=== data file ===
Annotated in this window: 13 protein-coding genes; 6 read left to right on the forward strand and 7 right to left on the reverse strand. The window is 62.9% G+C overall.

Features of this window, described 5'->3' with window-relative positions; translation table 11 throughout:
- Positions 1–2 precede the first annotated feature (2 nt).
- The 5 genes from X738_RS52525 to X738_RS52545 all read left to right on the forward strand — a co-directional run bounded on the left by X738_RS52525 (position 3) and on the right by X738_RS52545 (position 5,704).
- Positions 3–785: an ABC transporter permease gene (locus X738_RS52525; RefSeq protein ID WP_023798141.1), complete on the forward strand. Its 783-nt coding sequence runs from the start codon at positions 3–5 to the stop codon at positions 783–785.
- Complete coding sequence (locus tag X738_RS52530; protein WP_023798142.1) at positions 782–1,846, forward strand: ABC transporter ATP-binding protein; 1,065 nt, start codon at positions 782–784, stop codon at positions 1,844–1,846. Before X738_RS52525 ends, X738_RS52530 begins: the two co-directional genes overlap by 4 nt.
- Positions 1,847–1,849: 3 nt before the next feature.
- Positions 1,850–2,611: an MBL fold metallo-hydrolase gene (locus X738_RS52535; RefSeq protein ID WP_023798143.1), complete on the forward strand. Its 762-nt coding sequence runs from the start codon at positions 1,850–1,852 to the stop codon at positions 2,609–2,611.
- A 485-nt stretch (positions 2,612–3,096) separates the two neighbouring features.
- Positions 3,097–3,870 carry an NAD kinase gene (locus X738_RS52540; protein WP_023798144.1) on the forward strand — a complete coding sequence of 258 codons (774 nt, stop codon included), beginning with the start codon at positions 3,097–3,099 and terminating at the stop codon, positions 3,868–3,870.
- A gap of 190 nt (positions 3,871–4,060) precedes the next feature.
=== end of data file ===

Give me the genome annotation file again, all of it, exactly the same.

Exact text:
Annotated in this window: 13 protein-coding genes; 6 read left to right on the forward strand and 7 right to left on the reverse strand. The window is 62.9% G+C overall.

Features of this window, described 5'->3' with window-relative positions; translation table 11 throughout:
- Positions 1–2 precede the first annotated feature (2 nt).
- The 5 genes from X738_RS52525 to X738_RS52545 all read left to right on the forward strand — a co-directional run bounded on the left by X738_RS52525 (position 3) and on the right by X738_RS52545 (position 5,704).
- Positions 3–785: an ABC transporter permease gene (locus X738_RS52525; RefSeq protein ID WP_023798141.1), complete on the forward strand. Its 783-nt coding sequence runs from the start codon at positions 3–5 to the stop codon at positions 783–785.
- Complete coding sequence (locus tag X738_RS52530; protein WP_023798142.1) at positions 782–1,846, forward strand: ABC transporter ATP-binding protein; 1,065 nt, start codon at positions 782–784, stop codon at positions 1,844–1,846. Before X738_RS52525 ends, X738_RS52530 begins: the two co-directional genes overlap by 4 nt.
- Positions 1,847–1,849: 3 nt before the next feature.
- Positions 1,850–2,611: an MBL fold metallo-hydrolase gene (locus X738_RS52535; RefSeq protein ID WP_023798143.1), complete on the forward strand. Its 762-nt coding sequence runs from the start codon at positions 1,850–1,852 to the stop codon at positions 2,609–2,611.
- A 485-nt stretch (positions 2,612–3,096) separates the two neighbouring features.
- Positions 3,097–3,870 carry an NAD kinase gene (locus X738_RS52540; protein WP_023798144.1) on the forward strand — a complete coding sequence of 258 codons (774 nt, stop codon included), beginning with the start codon at positions 3,097–3,099 and terminating at the stop codon, positions 3,868–3,870.
- A gap of 190 nt (positions 3,871–4,060) precedes the next feature.